Day 1 of our Hakka tulou building visit was special and interesting, but hectic. In spite of being “off season”, there were many large tour buses, small mini vans, and private vehicles at most of the tulou buildings and villages we visited.
Day 2 was different. Most Fujian tour groups will only visit one cluster of the tulou buildings, either the Nanjing cluster or the Yongding cluster, before heading off to the next Fujian highlight, typically back to Xiamen, or off to Wuyishan. By choosing to staying overnight at Hongkeng village, not only will we be able to visit both the Nanjing and the Yongding clusters, but we will also be able to visit some of the best tulou buildings early in the morning before the tourist crowd arrives and experience authentic rural village life.
After a good night sleep in the 136 year-old UNESCO world heritage building,, we were served a simple breakfast of congee with 3 different kinds of preserved vegetables condiments, boiled eggs and nian gao (new year steam cake).
Then armed with a map provided by the guest house’s owner Stephan, we began our leisurely walk around the village to observe village life, and to find the famous well-preserved heritage buildings.
The Hongkeng tulou cluster within “Stephan’s village” boast over 40 tulou buildings in different in size and shape (circular, square, rectangular, crescent, and other variations). All the tulou buildings were built by the descendants of the “Lin” family, a rich tobacco merchant. He started to build the tulou buildings during the late Song Dynasty (960 – 1279) and early Ming Dynasty (1368-1644). The accessible and famous representatives of the Hongkeng tulou cluster are Zhengchenglou, Kuijulou, Rushenglou, and Fuyulou (the building of our guest house).
We walked past villagers working on their vegetable patches, washing clothes, taking their children to school, cooking breakfast, sweeping their courtyards, selling meat and produce on our way to see Zhengchenglou.
Zhengchenglou is well known as “the Prince of Tulou”. Its construction started in 1912 by the Lin family, and took 5 years. Zhengchenglou has two concentric rings (outer and inner ring). The outer ring building has four storeys with 48 rooms on each floor. The inner ring is a two storey building made of brick and wood with 32 rooms. Its center is the hall used as an ancestral hall, and also serve as a place for important events like marriages and mournings.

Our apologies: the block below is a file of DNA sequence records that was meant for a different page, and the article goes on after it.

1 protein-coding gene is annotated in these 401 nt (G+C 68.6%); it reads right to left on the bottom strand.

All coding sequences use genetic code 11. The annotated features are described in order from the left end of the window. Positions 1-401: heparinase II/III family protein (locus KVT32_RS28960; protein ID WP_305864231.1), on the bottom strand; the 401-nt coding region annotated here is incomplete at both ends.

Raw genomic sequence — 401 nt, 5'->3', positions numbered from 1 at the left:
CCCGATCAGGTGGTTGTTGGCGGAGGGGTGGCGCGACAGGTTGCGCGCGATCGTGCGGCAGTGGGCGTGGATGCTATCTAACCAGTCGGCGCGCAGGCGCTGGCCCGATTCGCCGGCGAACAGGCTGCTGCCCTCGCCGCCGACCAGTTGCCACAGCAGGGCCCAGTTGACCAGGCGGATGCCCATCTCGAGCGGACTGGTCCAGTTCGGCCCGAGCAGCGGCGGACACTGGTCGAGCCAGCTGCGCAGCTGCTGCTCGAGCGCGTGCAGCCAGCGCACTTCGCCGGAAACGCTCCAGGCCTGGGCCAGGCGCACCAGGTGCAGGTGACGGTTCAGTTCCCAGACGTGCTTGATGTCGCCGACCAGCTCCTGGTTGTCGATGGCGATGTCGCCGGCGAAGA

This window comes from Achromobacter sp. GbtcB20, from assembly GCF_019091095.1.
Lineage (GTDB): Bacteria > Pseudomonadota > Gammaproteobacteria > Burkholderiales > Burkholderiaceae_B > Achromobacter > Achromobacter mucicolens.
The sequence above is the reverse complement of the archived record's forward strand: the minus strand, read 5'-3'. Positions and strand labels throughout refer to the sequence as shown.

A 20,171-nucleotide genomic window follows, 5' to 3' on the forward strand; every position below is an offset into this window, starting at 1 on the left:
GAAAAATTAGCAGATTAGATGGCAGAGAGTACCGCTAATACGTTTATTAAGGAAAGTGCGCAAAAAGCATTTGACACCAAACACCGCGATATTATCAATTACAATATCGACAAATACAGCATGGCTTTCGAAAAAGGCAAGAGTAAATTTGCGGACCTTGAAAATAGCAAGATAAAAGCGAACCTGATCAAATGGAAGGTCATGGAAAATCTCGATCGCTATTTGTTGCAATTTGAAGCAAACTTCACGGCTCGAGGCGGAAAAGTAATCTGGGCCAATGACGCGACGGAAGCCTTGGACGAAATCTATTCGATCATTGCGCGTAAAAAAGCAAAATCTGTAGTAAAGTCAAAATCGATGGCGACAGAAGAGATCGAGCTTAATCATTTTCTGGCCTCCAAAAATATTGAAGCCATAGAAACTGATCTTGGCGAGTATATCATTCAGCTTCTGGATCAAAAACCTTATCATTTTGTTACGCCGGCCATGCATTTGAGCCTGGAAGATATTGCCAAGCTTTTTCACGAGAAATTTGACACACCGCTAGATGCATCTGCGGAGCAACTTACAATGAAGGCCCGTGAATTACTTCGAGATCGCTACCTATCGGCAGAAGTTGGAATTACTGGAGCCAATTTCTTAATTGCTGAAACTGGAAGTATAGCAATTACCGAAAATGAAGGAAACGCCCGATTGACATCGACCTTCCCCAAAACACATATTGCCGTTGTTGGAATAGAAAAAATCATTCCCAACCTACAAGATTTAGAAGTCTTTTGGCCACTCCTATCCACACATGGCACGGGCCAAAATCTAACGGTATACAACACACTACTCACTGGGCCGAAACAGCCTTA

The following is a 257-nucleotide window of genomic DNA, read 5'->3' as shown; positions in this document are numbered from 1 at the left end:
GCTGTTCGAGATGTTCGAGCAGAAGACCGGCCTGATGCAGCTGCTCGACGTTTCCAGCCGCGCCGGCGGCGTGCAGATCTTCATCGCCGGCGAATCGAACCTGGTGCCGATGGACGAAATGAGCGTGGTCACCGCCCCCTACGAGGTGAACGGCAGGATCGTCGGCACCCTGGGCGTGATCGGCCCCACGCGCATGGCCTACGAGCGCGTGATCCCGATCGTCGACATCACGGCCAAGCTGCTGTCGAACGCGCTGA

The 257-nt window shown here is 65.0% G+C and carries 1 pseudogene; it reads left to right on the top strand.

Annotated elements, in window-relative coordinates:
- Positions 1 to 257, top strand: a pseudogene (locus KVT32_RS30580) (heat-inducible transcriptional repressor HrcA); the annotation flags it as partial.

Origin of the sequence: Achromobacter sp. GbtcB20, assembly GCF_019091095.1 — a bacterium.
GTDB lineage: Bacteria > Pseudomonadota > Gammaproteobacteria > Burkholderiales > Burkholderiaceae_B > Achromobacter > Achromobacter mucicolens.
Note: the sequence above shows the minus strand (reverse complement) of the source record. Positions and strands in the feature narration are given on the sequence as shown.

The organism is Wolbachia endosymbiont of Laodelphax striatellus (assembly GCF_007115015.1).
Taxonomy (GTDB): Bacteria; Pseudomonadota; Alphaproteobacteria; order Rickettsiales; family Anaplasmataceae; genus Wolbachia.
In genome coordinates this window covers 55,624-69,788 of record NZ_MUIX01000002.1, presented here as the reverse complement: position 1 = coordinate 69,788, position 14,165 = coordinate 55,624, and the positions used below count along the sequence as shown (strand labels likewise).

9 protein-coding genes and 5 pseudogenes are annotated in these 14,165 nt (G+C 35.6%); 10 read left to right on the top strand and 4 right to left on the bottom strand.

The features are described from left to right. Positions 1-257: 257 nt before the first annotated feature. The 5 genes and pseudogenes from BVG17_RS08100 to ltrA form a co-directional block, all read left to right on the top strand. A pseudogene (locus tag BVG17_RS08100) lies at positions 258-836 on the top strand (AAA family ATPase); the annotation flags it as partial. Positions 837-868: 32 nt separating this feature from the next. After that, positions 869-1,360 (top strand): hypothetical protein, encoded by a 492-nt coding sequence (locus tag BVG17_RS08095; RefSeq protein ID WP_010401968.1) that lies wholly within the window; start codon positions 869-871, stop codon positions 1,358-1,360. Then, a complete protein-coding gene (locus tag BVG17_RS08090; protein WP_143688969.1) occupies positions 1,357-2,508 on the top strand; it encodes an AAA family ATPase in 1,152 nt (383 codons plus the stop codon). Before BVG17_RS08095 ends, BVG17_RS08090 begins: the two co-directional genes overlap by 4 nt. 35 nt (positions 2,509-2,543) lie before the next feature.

We were the sole visitors at this tulou this morning. It was so peaceful, just us and the tulou residents going about their morning routines. We had the time to reflect on the generations of family that have lived within these walls, the war, the peace, sad times, happy times that have passed, and are still continuing on the same way today in spite of it being an UNESCO building, and thousands of visitors dropping by every day.
Next we visited the Kuijulou, a square tulou building built on a hillside facing south, with the rear building higher (4 levels), and the front building lower. It is the only palace styled tulou building in Yongding County. It is also known as “Potala Palace” since it is similar to the style of the Tibetan palace. Square tulou buildings are older than the round tulou building, Kuijulou was started in 1834.
Then we visited Rushenglou, one of the smallest tulou buildings in Yongding. It was built between 1875 and 1908. Rushenglou is a three-storey earth building of brick and rammed earth.
We also visited one of the newest tulou building, Qingchenglou. This square building was built in 1937, is about 1,100 square meters in area, and now houses a small museum about the Hakka people, their migration from different regions, and their culture.
It was time to start heading back to our guest house to check out of our guest room, and for our trip back to Xiamen. On the way back, we stopped by a village temple, and a rice wine museum and workshop.
When it was time to go, we were reluctant to leave such a serene place. This place spoke to our Chinese heritage. Our ancestors, even as recent as our own parents, live parts of their lives in these types of villages. The vegetables we saw drying in front of the tulou building were just like the dry vegetables our parents made. As Fujian and Guangdong provinces are next to each other, the food and culture between the two provinces have intermixed over the centuries. In fact, what we thought were Guangdong food in fact has its origin as Hakka food.
This trip in search of Fujian Hakka tulou buildings has enriched our lives in so many ways.